Charles Uibel, U.S. Global Leadership Coalition
Carey Campbell, national outreach director of the U.S. Global Leadership Coalition, left, retired U.S. Navy Vice Admiral Dick Gallagher, Rep. John Curtis, R-Utah, and Derek Miller, president & CEO of the Salt Lake Chamber participate in a panel discussion at a U.S. Global Leadership Coalition forum on how American diplomacy and foreign aid help bolster U.S. national security and create economic opportunities for Utah businesses at Ashton Gardens at Thanksgiving Point in Lehi on Friday, April 5, 2019.

LEHI — For Utah to continue its economic prosperity, the United States must invest in its role as a world leader through diplomacy, along with economic development programs in emerging countries.

Speaking as a panelist Friday at a U.S. Global Leadership Coalition forum on how American diplomacy and foreign aid help bolster U.S. national security and create economic opportunities for Utah businesses, Rep. John Curtis, R-Utah, told an audience of business and civic leaders the nation benefits when America engages with its allies around the world.

“As a member of the House Foreign Affairs Committee, I am committed to supporting the vital U.S. government programs that protect our nation’s interests abroad," he said. "Our global ties help to open new markets for U.S. businesses and create jobs for Americans, while U.S. diplomats and development workers overseas are preventing conflicts and wiping out diseases before they reach our borders.”

" It's really in our best interests to make the economies of these other countries part of our politics. "
Rep. John Curtis, R-Utah

He also noted that the economic and political uncertainty that is pervasive around the globe is detrimental to the nation's economy, so it would be advantageous for the U.S. to continue providing aid to these countries that are working to stabilize themselves.

"It's really in our best interests to make the economies of these other countries part of our politics," Curtis said. "(We can) go in and make a difference with education and helping people out of poverty."

He said using "those very precious dollars" in a way that is stabilizing in these other countries is in our economic and geopolitical best interests.

"You can look at it from a philanthropic standpoint and justify it from that or you can simply look at it from a selfish perspective and say the dollars we're spending there actually save us money and keep us out of wars," he said. "Economic security for these countries keeps them out or wars and makes them strong so they can defend themselves."

From a business perspective, finalizing trade agreements with our allies around the world will also help the nation and Utah significantly, explained panelist Derek Miller, president and CEO of the Salt Lake Chamber.

"I'm glad we've got the (United States-Mexico-Canada Agreement) and we're close to getting one with China," he said. Resurrecting the Trans-Pacific Partnership should also be a priority if the U.S. is to continue its quest to remain a global economic power, he added.

The now-defunct deal was an agreement with 11 other countries, mostly from the South Pacific region, including some of the "fastest-growing economies in the world," he noted. The demise of that agreement is having a negative impact on Utah businesses that are currently unable to participate effectively in international trade in that region.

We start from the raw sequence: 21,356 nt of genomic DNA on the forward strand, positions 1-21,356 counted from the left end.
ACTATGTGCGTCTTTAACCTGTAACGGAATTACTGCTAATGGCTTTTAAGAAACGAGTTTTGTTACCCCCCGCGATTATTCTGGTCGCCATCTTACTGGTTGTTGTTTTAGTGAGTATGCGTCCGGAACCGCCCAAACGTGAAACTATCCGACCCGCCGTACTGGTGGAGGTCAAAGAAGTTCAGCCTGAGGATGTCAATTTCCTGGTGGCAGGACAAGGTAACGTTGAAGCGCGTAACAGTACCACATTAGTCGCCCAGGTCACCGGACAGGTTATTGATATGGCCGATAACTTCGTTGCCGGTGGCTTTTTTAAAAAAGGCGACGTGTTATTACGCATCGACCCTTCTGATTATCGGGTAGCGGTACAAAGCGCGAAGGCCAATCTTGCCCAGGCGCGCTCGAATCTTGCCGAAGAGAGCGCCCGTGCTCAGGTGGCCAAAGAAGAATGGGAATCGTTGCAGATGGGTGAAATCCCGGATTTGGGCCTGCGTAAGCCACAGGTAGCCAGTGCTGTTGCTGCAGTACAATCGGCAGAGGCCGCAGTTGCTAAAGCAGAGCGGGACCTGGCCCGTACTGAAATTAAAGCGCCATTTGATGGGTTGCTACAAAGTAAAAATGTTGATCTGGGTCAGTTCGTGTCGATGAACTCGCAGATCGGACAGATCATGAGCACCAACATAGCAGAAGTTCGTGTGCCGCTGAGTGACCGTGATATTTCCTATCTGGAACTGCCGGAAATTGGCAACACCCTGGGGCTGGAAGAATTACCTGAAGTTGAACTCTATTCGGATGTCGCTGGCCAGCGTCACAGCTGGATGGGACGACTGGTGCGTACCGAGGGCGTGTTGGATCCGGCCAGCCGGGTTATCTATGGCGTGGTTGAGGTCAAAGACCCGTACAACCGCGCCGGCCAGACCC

"It's an economic issue, but it's also a geopolitical issue because these are countries that want to align themselves with the United States," Miller said. "They don't want to be aligned with China, and yet China is pulling them into their sphere of influence by having trade deals with them."

These South Pacific countries would rather do business with the U.S. but they feel like they are being shut out because we don't have trade deals with them, he reiterated. "It hurts our businesses. It hurts our economy and it makes us weaker on the geopolitical scene," he said.

Meanwhile, in the most recent proposal, the Trump administration asked for a 24 percent cut to the State Department and U.S. Agency for International Development budgets, which officials believe come at a time when various crises worldwide pose a threat to U.S. national security as well as global stability.

" Supporting our nation’s diplomats and development workers provides us with a three-fold return on investment: our country is safer, our economy is stronger, and countless lives are improved worldwide. "
Carey Campbell, U.S. Global Leadership Coalition national outreach director

With over 352,000 Utah jobs connected to international trade, and local exports to foreign markets amounting to more than $11.6 billion annually, America’s status as a world leader has become a strategic economic issue for the Beehive State, said U.S. Global Leadership Coalition National Outreach Director Carey Campbell.

"Supporting our nation’s diplomats and development workers provides us with a three-fold return on investment: our country is safer, our economy is stronger, and countless lives are improved worldwide,” she said.

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"American businesses lead in every sector of the global economy and that includes businesses right here in Utah," Miller said. “That is why it's so important that our nation's diplomats and development workers have the resources they need to create markets, promote American values, and connect our businesses to new opportunities across the globe."

"If America wants to remain a leader in the world's markets and boardrooms, we need to make sure our civilian corps of professionals overseas receive needed funding," he said.